Fred J. Balshofer

From Wikipedia, the free encyclopedia
Jump to: navigation, search
Fred J. Balshofer
Fred J Balshofer.JPG
Who's Who in the Film World, 1914
Born (1877-11-02)November 2, 1877
New York City
Died June 21, 1969(1969-06-21) (aged 91)
Calabasas, California
Resting place
Hollywood Memorial Park Cemetery
Occupation Cinematographer

Fred J. Balshofer (November 2, 1877 – June 21, 1969) was an American pioneer silent film director, producer, screenwriter, and cinematographer.

Biography[edit]

Born in New York City, Balshofer became interested in the photography business at an early age and eventually worked as a stereoscopic-slide photographer. Drawn to the fledgling motion picture business, from 1905 to 1908 he worked at Lubin Studios in Philadelphia.

Hired by Adam Kessel of the New York Motion Picture Company, in 1909 Fred Balshofer directed his first film called "Disinherited Son's Loyalty" on which he also served as cinematographer. That same year he directed Davy Crockett – In Hearts United, believed to be the first Davy Crockett movie ever made. Filming at the time centered mainly around facilities and locations in the Fort Lee, New Jersey area but within a few years Balshofer moved to the West Coast as General Manager of the New York Motion Picture Company, directing western films for their subsidiary, Bison Motion Pictures until Thomas H. Ince joined the studio. In early 1914 Balshofer left NYMPC and became the head of the Sterling Motion Picture Company, a subsidiary of Universal Pictures.[1][2] Sterling ceased production in early 1915[3] and a few months later Balshofer joined Quality Pictures, a subsidiary of Metro Pictures.[4] By 1916, Balshofer was president and general manager of the Yorke-Metro studios at 1329 Gordon St. in Hollywood. In the 1920s, he produced and directed films for his own production company.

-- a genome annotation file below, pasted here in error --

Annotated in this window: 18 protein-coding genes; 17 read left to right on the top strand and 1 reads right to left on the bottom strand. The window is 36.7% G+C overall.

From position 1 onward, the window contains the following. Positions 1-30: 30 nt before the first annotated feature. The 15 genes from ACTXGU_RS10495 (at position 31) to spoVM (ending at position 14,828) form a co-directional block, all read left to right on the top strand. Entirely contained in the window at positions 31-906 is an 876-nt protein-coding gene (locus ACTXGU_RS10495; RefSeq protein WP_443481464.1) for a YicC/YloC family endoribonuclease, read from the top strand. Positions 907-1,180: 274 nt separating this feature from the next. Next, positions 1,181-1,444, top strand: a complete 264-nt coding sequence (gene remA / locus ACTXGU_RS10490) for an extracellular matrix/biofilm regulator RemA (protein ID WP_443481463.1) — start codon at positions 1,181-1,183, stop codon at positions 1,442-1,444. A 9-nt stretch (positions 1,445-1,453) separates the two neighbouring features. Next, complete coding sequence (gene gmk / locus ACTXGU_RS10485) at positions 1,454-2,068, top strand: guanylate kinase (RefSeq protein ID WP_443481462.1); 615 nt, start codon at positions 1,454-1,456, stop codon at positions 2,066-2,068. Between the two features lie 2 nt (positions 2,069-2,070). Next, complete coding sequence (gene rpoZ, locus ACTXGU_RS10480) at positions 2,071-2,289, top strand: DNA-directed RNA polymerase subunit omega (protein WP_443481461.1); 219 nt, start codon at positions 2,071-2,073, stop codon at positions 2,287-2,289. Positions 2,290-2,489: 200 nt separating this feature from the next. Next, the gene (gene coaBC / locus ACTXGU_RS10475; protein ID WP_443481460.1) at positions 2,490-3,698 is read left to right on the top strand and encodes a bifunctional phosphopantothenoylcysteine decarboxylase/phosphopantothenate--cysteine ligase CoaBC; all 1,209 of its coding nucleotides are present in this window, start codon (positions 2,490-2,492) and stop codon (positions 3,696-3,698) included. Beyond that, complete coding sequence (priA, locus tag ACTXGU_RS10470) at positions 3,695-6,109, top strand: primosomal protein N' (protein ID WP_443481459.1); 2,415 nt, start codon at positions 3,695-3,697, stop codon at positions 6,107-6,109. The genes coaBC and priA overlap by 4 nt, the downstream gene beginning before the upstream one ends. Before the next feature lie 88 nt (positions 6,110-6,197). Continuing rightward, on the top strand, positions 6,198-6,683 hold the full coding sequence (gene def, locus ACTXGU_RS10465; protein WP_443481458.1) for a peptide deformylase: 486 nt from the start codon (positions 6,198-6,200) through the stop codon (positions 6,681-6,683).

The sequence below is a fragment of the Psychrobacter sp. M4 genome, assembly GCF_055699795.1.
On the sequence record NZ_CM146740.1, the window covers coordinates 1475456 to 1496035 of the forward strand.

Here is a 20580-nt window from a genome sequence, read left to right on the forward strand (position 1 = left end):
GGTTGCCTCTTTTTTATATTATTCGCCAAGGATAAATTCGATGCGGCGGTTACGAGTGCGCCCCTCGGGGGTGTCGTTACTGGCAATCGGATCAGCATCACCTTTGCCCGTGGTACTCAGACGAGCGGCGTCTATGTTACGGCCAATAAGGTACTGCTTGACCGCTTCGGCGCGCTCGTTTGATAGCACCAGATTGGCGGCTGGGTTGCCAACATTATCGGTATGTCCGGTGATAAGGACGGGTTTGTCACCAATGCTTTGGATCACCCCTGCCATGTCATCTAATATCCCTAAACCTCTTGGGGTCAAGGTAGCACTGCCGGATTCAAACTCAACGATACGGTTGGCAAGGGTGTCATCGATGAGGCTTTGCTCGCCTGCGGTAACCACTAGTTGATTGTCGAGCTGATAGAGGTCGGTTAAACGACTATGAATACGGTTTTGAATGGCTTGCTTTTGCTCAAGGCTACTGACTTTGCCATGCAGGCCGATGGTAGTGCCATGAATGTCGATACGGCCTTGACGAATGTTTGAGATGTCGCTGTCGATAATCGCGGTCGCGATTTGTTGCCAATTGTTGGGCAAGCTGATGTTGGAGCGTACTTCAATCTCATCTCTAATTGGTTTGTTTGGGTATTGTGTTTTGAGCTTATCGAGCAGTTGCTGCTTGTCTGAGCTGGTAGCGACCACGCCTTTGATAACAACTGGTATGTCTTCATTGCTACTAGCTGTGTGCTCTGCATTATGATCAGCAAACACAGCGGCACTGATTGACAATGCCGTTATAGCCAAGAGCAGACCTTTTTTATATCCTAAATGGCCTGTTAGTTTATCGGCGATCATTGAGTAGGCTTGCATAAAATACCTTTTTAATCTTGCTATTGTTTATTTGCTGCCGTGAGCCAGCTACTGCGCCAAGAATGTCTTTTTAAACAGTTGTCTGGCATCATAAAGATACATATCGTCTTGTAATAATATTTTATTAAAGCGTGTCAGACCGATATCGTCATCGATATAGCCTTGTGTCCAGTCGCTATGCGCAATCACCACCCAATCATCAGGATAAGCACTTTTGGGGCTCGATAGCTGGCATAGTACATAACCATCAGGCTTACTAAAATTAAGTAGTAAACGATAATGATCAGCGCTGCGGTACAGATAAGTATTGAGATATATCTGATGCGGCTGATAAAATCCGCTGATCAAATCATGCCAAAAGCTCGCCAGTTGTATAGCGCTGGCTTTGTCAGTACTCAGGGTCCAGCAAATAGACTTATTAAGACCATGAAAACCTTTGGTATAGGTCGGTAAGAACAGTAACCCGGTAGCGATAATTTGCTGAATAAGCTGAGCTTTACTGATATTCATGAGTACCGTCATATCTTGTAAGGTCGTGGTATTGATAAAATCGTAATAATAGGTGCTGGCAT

During his career, Fred Balshofer produced and/or directed more than eighty silent films then, after an unsuccessful attempt at age fifty directing a Spanish language talkie, he spent the better part of his remaining career working as a studio executive. In 1967 he teamed up with friend and acclaimed cinematographer Arthur C. Miller to write a significant book on the film industry under the title "One Reel a Week." Published by the University of California Press, the book chronicled the early history of the motion picture industry, including the shift in location and facilities from the East Coast to Southern California and the rise of the western film genre.

References[edit]

  1. ^ "President Laemmle at the Coast", Moving Picture World, 28 February 1914: 1097, retrieved 5 December 2013 
  2. ^ ""Sterling" will be Brand Name", Motion Picture News, 11 April 1914: 24, retrieved 5 December 2013 
  3. ^ "The Sterling Co. has ceased production...", Moving Picture World, 23 January 1915: 503, retrieved 5 December 2013 
  4. ^ "Quality Pictures Corporation", Moving Picture World, 10 July 1915: 240, retrieved 5 December 2013 

External links[edit]